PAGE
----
The federal government is so focused on small business because these hardworking men and women are a key source of employment, providing jobs for more than 4.5 million Australians. They are fundamental to our nation’s prosperity.
Along with other measures we have introduced or are currently developing, the package aims to build confidence among small businesses to invest more, create more and grow more.
We want to fire up the economy with more small businesses thriving, purchasing and employing.
In this Budget, our government has taken action where it is affordable and responsible to do so. It has been an honour to craft the package hand-in-hand with industry.
I thank the prime minister, treasurer and finance minister for recognising the potential economic benefits and making room in the Budget for the $5.5 billion package.
One of the key measures is tax relief for small business with an annual turnover of less than $2 million, to stimulate investment and employment.
For more than 90 per cent of incorporated businesses, a 1.5 percentage point tax cut will apply.
This proposal will create a tax system where the whole of a company’s taxable income would be subject to a tax rate of 28.5 per cent if its aggregated turnover is below $2 million; or a 30 per cent rate if its aggregated turnover is equal to or above $2 million.
The maximum amount of franking credits that can be distributed in a given year (the franking credit cap) will remain capped at the same level as for large companies paying 30 per cent tax, allowing small businesses to better distribute surplus credits.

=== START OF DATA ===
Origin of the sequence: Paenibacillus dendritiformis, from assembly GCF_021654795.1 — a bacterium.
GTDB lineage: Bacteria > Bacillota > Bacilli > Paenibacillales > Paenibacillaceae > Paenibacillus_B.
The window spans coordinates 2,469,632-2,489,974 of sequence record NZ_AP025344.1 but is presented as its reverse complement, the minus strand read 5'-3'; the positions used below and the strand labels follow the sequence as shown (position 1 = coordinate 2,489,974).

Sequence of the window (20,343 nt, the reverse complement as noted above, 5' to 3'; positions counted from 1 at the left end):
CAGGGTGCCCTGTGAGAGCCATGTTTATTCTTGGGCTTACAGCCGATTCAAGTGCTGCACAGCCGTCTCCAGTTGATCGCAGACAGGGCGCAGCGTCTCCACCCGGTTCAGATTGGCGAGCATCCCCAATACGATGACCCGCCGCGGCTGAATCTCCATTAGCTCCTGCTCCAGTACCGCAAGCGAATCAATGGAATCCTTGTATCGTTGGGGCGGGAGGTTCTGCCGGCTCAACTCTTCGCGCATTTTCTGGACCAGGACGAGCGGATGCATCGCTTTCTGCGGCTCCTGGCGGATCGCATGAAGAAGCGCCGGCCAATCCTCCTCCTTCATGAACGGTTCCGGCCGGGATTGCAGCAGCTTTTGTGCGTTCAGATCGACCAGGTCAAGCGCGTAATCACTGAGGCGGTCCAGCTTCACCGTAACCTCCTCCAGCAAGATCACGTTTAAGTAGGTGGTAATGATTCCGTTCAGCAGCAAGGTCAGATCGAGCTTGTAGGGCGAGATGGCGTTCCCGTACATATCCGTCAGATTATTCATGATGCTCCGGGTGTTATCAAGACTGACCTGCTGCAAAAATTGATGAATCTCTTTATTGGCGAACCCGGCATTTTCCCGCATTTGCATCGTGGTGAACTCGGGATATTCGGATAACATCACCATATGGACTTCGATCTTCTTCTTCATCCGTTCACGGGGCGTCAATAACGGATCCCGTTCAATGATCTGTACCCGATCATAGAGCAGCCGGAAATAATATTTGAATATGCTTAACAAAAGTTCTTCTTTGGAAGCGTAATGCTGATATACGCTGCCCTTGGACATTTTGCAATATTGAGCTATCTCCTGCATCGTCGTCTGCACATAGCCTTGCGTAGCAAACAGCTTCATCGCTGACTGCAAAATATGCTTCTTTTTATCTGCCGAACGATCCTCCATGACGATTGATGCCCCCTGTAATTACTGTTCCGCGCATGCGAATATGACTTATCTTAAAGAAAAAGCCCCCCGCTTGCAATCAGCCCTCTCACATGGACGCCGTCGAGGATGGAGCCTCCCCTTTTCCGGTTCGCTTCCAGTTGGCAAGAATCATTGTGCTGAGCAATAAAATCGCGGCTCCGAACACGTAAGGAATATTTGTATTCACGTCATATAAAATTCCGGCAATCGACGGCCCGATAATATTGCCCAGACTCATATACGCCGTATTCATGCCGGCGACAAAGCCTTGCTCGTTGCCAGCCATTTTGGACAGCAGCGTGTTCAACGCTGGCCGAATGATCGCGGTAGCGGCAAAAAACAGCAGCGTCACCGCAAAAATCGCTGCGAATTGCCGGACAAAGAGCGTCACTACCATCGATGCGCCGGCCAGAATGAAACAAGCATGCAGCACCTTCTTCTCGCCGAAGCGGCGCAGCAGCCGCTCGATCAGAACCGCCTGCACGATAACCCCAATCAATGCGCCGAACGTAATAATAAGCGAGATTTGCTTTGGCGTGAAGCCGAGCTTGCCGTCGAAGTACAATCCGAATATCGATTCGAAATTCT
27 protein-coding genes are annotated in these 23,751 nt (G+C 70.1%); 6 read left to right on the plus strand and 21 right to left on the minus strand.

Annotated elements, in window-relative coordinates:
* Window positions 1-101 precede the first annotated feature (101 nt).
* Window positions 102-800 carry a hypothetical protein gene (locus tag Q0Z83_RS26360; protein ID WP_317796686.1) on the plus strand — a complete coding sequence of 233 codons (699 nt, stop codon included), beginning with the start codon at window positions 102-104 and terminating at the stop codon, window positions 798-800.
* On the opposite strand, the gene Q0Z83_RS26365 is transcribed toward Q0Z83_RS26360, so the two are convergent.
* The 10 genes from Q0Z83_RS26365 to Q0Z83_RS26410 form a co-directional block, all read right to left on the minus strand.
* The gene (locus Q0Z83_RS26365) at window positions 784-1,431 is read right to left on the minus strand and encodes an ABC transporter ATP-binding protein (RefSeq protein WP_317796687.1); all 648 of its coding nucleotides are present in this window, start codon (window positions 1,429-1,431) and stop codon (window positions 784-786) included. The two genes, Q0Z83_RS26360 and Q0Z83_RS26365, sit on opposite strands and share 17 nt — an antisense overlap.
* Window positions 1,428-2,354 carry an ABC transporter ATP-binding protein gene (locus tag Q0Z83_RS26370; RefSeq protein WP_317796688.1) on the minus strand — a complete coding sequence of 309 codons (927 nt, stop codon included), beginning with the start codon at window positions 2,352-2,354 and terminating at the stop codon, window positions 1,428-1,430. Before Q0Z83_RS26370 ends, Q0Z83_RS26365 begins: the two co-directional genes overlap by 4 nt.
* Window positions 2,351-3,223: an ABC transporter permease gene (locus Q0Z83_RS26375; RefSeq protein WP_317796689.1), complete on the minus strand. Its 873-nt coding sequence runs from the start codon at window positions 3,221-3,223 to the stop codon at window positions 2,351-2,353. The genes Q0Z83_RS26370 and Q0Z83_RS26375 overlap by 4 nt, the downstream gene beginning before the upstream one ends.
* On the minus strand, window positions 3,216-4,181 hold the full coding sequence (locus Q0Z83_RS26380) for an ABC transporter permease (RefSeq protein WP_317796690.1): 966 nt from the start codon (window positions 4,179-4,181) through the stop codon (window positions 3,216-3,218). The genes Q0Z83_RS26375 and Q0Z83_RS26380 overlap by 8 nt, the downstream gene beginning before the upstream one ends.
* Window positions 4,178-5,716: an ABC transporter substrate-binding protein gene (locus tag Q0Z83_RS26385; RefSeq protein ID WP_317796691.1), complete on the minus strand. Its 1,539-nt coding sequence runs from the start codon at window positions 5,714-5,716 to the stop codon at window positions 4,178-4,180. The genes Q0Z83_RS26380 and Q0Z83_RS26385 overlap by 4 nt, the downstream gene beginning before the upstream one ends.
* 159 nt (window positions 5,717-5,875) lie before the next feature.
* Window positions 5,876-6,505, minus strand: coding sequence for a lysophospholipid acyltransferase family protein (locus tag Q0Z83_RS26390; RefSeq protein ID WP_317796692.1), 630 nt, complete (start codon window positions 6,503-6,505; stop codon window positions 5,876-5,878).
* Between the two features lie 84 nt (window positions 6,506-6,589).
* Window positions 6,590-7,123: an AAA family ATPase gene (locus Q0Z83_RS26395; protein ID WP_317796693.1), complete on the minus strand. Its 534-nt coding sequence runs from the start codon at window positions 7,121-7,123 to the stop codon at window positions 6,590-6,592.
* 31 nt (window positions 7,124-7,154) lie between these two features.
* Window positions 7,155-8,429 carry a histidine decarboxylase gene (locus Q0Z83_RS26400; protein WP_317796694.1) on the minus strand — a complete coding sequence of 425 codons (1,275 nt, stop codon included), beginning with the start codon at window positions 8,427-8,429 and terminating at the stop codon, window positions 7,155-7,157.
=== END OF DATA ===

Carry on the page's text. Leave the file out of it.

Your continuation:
I have been saying for some time that to energise enterprise, we need to support all small businesses. As a result, a 5 per cent tax discount for those which are unincorporated – the other two-thirds operating as sole traders, independent contractors or through partnerships or trust – will provide a boost for the business of up to $1,000 per year.
The discount will apply to individuals who report income from small businesses – that is, those businesses with aggregated turnover below $2 million.
It will be a non-refundable tax offset calculated at 5 per cent of the tax payable on business income, limited to $1,000 per taxpayer, per year. Dividends from companies will not qualify for the discount.
From Budget night until 30 June 2017, small businesses with turnover below $2 million will be able to fully and immediately deduct each and every asset they acquire that is valued up to $20,000 for tax purposes – a substantial increase from the $1,000 threshold.
To provide cash flow to new businesses at the early stage when it is most needed, individuals will be able to deduct certain professional expenses in one year instead of the current five years.
The types of expenses covered include some legal and accounting fees associated with a business start-up, for example the costs of establishing an entity; stamp duty on transfer assets to a new entity; or executing a trust deed.
These measures add to the work we are doing to remove obstacles to crowd-source equity funding to help promote small business access to finance by increasing the availability of innovative sources of funding. From 1 July 2015 expanded tax concessions for employee share schemes will make it easier for small start-up companies to attract and retain the skills and talent they need to grow.
96 per cent of businesses in Australia are small businesses that will directly benefit from this Budget, while all businesses will gain a boost from the government’s broader agenda to “energise enterprise”.
The Abbott Government is committed to ensuring Australia is the best place to start and grow a small business and the Budget package is the stimulus part of our strategy.